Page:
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G FORCE | DR. STANLEY SAGOV

Making connections

Stanley Sagov is a doctor, a jazz pianist, and a cook, and some of his culinary specialties are dishes he grew up eating in South Africa. Stanley Sagov is a doctor, a jazz pianist, and a cook, and some of his culinary specialties are dishes he grew up eating in South Africa. (Dina Rudick/Globe Staff)
By Devra First
Globe Staff / February 25, 2009

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Stanley Sagov is a family doctor who practices in Arlington, as well as the chief of family medicine at Mount Auburn Hospital and a teacher at several medical schools. He's also known as a jazz pianist. He plays two sets with the Remembering the Future Jazz Band at the Regattabar March 4, behind a new CD, "Looking Forward to Remembering the Future." What's less known is Sagov's culinary skill, particularly when it comes to the dishes of his native South Africa. The night of the Regattabar gigs, Henrietta's Table will feature his recipe for "South African jazz curry." (Both club and restaurant are at the Charles Hotel.) We spoke with Sagov about medicine, music, food, and the connections among them.

Q. What do you like to cook?

A. There's curry, and there's also bredie, a kind of a peasant stew that's tomato-based, with or without meat. You can make it spicy. These are dishes I grew up with in South Africa. I've always loved that food. Because of an Indonesian influence, there's sweetness as well as spiciness. Until now, like my grandmother, I just cooked and tasted and never wrote any of it down.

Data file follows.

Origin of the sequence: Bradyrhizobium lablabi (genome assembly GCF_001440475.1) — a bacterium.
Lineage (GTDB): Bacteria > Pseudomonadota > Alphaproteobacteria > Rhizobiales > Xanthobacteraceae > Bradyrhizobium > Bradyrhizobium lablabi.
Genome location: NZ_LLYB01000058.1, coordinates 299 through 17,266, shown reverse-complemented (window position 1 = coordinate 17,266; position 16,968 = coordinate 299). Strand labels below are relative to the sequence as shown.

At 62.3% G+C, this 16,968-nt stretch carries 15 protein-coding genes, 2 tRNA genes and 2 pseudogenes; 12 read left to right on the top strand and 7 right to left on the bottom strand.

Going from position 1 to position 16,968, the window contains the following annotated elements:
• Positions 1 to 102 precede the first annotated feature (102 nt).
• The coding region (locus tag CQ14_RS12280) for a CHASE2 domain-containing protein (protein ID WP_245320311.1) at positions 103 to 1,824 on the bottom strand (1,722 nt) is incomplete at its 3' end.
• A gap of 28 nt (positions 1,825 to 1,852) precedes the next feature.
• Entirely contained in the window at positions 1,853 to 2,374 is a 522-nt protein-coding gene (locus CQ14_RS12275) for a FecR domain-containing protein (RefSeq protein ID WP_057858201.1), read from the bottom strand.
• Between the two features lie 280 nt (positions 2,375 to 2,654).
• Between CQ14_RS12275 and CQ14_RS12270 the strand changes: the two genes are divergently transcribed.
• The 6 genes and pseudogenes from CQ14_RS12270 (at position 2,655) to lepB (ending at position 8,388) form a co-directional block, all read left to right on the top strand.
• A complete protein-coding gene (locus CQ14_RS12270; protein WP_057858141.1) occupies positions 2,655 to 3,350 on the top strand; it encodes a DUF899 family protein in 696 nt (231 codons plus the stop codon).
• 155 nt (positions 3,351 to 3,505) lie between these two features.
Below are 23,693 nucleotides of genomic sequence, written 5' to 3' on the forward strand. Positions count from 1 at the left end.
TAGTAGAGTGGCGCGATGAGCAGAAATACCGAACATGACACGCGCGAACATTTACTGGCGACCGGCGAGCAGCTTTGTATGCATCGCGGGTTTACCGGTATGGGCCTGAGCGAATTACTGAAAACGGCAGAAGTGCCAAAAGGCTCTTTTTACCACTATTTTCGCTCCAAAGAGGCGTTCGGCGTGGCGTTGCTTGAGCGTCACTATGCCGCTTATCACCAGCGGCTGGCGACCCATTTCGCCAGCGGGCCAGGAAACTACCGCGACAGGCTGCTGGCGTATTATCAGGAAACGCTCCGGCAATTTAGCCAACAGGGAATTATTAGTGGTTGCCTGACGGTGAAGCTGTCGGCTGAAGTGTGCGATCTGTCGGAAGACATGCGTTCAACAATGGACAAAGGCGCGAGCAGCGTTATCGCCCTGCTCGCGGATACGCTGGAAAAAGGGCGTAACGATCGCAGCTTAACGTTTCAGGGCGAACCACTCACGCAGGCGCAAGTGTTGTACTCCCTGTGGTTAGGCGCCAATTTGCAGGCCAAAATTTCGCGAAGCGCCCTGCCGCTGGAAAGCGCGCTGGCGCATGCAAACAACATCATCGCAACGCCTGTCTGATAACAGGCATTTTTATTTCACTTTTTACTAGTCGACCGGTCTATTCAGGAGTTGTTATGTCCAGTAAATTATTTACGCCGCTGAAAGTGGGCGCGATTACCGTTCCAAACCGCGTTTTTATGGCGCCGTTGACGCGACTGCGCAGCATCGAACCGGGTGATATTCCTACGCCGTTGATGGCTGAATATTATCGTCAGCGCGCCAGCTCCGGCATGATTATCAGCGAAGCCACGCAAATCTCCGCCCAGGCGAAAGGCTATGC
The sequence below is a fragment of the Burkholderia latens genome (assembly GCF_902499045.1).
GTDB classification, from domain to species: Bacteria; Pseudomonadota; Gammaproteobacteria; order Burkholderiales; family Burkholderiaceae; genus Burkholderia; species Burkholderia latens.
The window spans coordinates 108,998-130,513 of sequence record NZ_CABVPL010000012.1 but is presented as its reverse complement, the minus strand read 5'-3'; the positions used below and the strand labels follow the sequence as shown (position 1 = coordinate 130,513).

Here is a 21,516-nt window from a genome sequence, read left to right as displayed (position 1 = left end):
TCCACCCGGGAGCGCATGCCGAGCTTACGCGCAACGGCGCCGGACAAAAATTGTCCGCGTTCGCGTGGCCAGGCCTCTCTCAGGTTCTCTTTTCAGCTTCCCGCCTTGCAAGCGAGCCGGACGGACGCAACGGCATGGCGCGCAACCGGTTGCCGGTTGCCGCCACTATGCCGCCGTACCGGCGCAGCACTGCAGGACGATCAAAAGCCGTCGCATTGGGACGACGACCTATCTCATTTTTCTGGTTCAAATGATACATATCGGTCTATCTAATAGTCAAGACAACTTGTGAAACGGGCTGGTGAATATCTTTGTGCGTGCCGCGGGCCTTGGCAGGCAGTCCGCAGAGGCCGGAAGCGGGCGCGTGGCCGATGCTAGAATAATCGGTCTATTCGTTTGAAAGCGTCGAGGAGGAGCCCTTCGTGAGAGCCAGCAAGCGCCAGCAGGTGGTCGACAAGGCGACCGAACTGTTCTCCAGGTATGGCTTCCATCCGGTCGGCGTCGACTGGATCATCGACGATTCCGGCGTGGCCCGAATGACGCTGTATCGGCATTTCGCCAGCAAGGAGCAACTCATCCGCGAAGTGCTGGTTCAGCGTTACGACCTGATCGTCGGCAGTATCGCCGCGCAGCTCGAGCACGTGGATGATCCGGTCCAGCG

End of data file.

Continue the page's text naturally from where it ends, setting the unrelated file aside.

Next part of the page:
Q. How did curries and bredies wind up in South Africa?

A. They stem from the waves of colonization. The Dutch colonized South Africa because they needed a vegetable source on long voyages. Sailors would get scurvy. They initially put Dutch citizens in the area to grow vegetables, but the fortunes of the Dutch changed, and those people stayed. The Dutch had slaves from colonies in Java, and there was a tradition of Indonesian food from the 1600s on. Then when the British took over, they brought workers from India who brought curry.

Q. What makes your dish "jazz curry"?

A. The mixture of cultures. European traditions couldn't have created it. Neither could African traditions. It's the coming together of European and African cultures. A sophisticated harmony and elaborate melodies are married to insistent, exotic rhythms. These cultures made the curry, just like they made the music what it is.

Q. What do the roles of doctor, jazz musician, and cook have in common?

A. They're sensual. Life would be bland and dull if you ate just for nutrition and didn't include loving the taste of food, having the taste remind you of places and people and events and family. In terms of medicine, if you just do it in a disembodied way, analytical and scientific, you're not going to be connecting with why it's such an important endeavor. To alleviate suffering is informed by science but works best when it's very alive, when people feel known.

Q. Have you ever cooked professionally?

A. Never. I have a fantasy about being a short order cook in a diner. People come in for breakfast. They tell you what they want exactly, and you give it to them. That seems very enviable. With medicine, people don't want to be there. They're in pain or afraid. Short order cook is really different from being a doctor. You meet a request that's tangible and finite. That's my fantasy for a relaxing, fun alternative. People I know who do that say it's not exactly that way. They say I might be romanticizing a little.

Q. So is this curry worth coming to Henrietta's Table for?

A. The curry is great, but you should really come hear the music.